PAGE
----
- Pesticides & Pets
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Cockroaches Bite With 50 Times Their Body Weight
Researchers from Germany and Great Britain performed academic research and reported in the journals.plos.org that the biomechanics and bite forces of the American Cockroach are "fast and powerful".
Resident Trying to Eliminate Cockroaches Causes Apartment Explosion
NBC News New Jersey reported that an apartment resident in New Jersey caused an explosion after trying to eliminate an cockroach infestation with a bug spray.
Fire Fighters determine that after the resident opened a window to clear out the chemical smell, the incoming oxygen combines with the chemical used were ignited by the apartment's gas pilot light.
The blast caused significant damage to the apartment.
NEW STUDY EXAMINES COCKROACHES-CHILDHOOD ASTHMA LINK
Columbia University researchers found that homes in neighborhoods where asthma is common have more cockroach, mouse and cat allergens than other neighborhoods.
NEW YORK - Researchers say cockroach infestations may be linked to the high rate of children with asthma in certain New York City neighborhoods. Researchers at Columbia University's Mailman School of Public Health published their study in The Journal of Allergy and Clinical Immunology, WSJ.com reports.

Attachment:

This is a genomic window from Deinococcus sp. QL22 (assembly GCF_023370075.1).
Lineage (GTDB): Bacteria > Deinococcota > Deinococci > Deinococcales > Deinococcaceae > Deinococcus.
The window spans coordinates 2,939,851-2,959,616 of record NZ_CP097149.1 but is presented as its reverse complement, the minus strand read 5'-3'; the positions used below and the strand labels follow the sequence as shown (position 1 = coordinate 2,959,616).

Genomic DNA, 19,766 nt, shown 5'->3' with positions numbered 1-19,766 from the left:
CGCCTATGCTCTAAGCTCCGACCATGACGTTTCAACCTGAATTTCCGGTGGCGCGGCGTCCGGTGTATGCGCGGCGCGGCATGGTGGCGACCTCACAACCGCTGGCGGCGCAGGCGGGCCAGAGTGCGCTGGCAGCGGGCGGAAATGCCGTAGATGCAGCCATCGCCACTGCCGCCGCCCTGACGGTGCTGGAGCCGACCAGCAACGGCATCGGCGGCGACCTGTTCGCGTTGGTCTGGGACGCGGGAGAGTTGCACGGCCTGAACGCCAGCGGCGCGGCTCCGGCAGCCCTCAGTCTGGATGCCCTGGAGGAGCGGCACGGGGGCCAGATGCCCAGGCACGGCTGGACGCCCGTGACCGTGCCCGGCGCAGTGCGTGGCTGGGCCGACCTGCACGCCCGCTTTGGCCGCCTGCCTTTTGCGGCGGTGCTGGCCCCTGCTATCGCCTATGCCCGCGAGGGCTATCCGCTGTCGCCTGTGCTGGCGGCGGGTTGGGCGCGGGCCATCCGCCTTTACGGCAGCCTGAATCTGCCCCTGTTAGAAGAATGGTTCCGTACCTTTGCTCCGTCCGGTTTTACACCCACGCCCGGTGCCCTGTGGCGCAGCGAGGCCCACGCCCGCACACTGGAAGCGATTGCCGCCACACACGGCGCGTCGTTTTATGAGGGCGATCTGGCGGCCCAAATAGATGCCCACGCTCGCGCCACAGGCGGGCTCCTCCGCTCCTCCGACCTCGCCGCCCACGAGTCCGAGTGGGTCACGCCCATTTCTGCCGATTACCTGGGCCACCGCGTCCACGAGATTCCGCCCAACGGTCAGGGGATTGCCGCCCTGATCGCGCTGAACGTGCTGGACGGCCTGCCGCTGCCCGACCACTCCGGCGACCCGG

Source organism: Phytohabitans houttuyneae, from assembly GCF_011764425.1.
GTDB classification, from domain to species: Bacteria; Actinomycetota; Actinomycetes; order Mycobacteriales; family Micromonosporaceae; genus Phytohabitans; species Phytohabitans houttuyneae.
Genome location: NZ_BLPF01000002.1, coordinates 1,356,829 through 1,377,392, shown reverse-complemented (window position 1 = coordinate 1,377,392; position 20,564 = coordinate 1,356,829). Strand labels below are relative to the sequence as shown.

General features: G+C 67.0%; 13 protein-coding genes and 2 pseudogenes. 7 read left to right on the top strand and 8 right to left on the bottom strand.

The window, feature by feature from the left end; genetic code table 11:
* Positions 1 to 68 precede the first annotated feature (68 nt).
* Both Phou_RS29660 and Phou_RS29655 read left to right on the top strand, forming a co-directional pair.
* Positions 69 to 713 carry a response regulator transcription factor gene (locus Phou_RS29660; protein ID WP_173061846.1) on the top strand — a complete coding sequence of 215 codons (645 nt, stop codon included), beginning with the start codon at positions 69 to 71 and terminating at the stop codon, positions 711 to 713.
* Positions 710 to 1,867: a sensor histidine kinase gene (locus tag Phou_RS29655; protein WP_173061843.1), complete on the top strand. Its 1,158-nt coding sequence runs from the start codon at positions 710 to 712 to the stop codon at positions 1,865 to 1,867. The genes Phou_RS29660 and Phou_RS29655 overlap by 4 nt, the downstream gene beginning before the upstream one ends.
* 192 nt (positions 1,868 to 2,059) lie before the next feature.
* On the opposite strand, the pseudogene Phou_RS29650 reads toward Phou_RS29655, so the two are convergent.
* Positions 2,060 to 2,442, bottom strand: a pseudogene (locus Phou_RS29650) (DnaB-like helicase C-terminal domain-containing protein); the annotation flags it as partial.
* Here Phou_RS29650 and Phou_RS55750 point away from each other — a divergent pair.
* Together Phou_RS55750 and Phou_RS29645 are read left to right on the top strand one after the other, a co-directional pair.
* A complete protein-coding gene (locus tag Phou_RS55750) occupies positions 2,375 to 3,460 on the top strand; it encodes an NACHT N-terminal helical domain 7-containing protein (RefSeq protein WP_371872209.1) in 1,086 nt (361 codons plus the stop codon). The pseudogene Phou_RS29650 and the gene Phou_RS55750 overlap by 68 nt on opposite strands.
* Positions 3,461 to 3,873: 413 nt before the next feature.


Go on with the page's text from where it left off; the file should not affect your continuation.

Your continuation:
They found that homes in neighborhoods where asthma is common have more cockroach, mouse and cat allergens than other neighborhoods. And they found that children in those neighborhoods were more than twice as likely to have blood test results showing they have a sensitivity to cockroach allergen. Nearly 240 middle-income children participated in the research as part of the New York City Neighborhood Asthma and Allergy Study. About 130 of them have asthma.
Researchers measured allergen exposure by examining dust samples collected from the upper half of children's beds.
AirTran Sued Over Cockroaches on Flight
Source: CNNA North Carolina couple is suing AirTran Airways, alleging that cockroaches crawled out of air vents and overhead carry-on bins during a flight from Charlotte to Houston .
Attorney Harry Marsh and his fiancé Kaitlin Rush say the insects appeared soon after takeoff, and when Marsh pointed them out to flight attendants, they did nothing to help.
"These roaches and other pests caused great distress to a number of passengers throughout the flight," the complaint states.
All paying guests of the airline are entitled to "clean, pest-free" accommodations, it goes on to say.
The couple accuses AirTran of negligence and recklessness, infliction of emotional distress, nuisance, false imprisonment and unfair and deceptive trade practices, and is suing for more than $100,000 plus the price of their tickets.
In a response to the complaint filed with the U.S. District Court for the Western District of North Carolina, AirTran denies most of the allegations.